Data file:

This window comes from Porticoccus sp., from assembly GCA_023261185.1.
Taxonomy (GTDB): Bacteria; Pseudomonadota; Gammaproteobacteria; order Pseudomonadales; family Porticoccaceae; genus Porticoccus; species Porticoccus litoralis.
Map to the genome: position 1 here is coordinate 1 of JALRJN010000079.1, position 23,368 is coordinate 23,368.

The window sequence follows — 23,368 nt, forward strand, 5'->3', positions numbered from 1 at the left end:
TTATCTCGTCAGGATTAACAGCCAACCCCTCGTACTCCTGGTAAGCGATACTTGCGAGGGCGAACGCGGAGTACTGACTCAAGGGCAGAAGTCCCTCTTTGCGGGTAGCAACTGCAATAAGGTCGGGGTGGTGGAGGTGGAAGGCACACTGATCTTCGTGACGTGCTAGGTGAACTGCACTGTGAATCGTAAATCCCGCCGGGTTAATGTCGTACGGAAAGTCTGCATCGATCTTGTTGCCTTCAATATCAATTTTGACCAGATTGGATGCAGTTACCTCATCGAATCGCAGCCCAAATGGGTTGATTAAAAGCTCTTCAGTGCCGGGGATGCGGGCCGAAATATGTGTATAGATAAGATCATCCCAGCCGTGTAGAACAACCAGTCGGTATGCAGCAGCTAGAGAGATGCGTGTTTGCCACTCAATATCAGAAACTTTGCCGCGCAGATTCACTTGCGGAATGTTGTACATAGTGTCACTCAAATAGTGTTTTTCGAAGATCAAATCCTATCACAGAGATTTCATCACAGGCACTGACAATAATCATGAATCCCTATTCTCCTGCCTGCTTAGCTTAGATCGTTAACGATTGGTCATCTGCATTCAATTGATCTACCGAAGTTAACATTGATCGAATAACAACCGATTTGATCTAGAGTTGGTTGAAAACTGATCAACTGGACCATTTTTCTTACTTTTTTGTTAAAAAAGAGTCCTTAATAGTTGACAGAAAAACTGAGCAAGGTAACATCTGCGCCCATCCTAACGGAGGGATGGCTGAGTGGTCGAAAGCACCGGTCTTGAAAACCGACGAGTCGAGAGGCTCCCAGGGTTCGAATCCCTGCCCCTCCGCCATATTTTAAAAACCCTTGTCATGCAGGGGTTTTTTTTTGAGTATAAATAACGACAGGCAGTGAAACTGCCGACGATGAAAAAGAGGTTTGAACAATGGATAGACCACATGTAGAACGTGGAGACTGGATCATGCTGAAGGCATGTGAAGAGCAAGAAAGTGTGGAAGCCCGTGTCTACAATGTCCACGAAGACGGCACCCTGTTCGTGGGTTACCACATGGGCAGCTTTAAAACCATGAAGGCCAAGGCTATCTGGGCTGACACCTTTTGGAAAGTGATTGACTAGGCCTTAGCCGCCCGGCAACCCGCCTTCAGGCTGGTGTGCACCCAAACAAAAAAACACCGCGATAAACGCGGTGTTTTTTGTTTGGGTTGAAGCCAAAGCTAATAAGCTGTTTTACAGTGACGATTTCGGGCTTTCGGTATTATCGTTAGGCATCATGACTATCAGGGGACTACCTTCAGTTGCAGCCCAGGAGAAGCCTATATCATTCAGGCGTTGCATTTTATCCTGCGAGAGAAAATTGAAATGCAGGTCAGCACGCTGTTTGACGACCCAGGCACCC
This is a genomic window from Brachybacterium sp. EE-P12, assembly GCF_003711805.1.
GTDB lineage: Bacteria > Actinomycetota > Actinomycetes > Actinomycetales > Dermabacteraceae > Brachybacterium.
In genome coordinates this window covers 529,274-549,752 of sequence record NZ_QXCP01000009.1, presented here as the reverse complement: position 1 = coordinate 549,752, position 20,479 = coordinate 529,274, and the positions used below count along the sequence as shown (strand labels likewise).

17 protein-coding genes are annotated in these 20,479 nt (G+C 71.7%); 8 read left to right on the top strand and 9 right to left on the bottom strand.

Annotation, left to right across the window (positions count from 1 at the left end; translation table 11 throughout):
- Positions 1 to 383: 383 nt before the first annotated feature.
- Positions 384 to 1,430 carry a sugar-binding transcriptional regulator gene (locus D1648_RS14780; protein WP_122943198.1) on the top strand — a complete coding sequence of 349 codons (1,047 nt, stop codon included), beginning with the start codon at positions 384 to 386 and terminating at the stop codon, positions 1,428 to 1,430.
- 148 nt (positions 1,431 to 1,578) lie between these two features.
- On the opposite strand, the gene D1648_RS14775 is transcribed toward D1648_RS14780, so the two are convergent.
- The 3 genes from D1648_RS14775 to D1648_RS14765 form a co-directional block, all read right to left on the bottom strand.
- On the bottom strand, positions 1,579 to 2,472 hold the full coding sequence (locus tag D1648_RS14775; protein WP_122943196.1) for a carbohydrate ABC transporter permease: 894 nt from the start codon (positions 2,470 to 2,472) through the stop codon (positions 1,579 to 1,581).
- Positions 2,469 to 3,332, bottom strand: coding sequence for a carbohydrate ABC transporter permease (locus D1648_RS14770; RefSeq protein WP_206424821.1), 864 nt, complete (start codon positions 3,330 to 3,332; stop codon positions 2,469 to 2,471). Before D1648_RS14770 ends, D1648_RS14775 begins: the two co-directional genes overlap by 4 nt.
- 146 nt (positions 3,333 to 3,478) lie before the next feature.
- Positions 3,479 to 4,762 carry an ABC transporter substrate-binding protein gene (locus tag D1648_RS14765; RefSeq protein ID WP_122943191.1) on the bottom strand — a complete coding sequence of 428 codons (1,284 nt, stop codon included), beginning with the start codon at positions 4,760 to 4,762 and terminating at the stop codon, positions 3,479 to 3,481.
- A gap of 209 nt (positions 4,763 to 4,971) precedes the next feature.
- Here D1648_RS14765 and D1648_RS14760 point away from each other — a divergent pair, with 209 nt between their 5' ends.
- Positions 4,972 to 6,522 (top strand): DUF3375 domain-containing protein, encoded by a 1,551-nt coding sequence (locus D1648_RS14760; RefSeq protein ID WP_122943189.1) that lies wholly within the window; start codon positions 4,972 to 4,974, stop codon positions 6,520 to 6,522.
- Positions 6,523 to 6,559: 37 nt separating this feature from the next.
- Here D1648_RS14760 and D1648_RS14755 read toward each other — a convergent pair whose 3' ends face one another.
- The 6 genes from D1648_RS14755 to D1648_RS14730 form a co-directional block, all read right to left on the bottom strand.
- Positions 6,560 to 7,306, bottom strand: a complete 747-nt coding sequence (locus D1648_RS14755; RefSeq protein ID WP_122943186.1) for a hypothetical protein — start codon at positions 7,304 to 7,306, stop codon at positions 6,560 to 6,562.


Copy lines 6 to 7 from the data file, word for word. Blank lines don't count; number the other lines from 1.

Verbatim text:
This is a genomic window from Brachybacterium sp. EE-P12, assembly GCF_003711805.1.
GTDB lineage: Bacteria > Actinomycetota > Actinomycetes > Actinomycetales > Dermabacteraceae > Brachybacterium.